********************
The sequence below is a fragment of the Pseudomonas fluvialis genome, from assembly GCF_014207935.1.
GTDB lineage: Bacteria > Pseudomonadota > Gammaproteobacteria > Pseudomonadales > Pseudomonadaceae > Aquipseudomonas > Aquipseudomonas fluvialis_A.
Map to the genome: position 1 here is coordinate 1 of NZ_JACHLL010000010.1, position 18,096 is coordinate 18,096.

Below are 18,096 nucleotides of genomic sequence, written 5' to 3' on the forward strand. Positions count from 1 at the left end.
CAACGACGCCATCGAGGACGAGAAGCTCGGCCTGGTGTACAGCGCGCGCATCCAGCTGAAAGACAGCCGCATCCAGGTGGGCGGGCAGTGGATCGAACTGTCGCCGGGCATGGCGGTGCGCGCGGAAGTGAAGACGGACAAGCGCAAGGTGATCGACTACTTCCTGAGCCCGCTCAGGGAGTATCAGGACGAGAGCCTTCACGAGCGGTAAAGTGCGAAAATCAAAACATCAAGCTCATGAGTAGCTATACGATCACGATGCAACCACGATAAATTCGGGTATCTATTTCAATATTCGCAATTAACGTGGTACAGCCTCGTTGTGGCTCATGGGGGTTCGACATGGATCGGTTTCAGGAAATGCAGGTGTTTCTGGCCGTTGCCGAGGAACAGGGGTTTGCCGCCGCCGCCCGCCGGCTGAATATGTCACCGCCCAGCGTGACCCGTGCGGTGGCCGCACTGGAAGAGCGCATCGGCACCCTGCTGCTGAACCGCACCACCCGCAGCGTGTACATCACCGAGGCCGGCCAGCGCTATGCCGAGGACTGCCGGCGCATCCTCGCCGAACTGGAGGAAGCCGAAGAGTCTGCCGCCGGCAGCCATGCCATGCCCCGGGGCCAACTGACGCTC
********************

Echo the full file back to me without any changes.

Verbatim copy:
The sequence below is a fragment of the Pseudomonas fluvialis genome, from assembly GCF_014207935.1.
GTDB lineage: Bacteria > Pseudomonadota > Gammaproteobacteria > Pseudomonadales > Pseudomonadaceae > Aquipseudomonas > Aquipseudomonas fluvialis_A.
Map to the genome: position 1 here is coordinate 1 of NZ_JACHLL010000010.1, position 18,096 is coordinate 18,096.

Below are 18,096 nucleotides of genomic sequence, written 5' to 3' on the forward strand. Positions count from 1 at the left end.
CAACGACGCCATCGAGGACGAGAAGCTCGGCCTGGTGTACAGCGCGCGCATCCAGCTGAAAGACAGCCGCATCCAGGTGGGCGGGCAGTGGATCGAACTGTCGCCGGGCATGGCGGTGCGCGCGGAAGTGAAGACGGACAAGCGCAAGGTGATCGACTACTTCCTGAGCCCGCTCAGGGAGTATCAGGACGAGAGCCTTCACGAGCGGTAAAGTGCGAAAATCAAAACATCAAGCTCATGAGTAGCTATACGATCACGATGCAACCACGATAAATTCGGGTATCTATTTCAATATTCGCAATTAACGTGGTACAGCCTCGTTGTGGCTCATGGGGGTTCGACATGGATCGGTTTCAGGAAATGCAGGTGTTTCTGGCCGTTGCCGAGGAACAGGGGTTTGCCGCCGCCGCCCGCCGGCTGAATATGTCACCGCCCAGCGTGACCCGTGCGGTGGCCGCACTGGAAGAGCGCATCGGCACCCTGCTGCTGAACCGCACCACCCGCAGCGTGTACATCACCGAGGCCGGCCAGCGCTATGCCGAGGACTGCCGGCGCATCCTCGCCGAACTGGAGGAAGCCGAAGAGTCTGCCGCCGGCAGCCATGCCATGCCCCGGGGCCAACTGACGCTC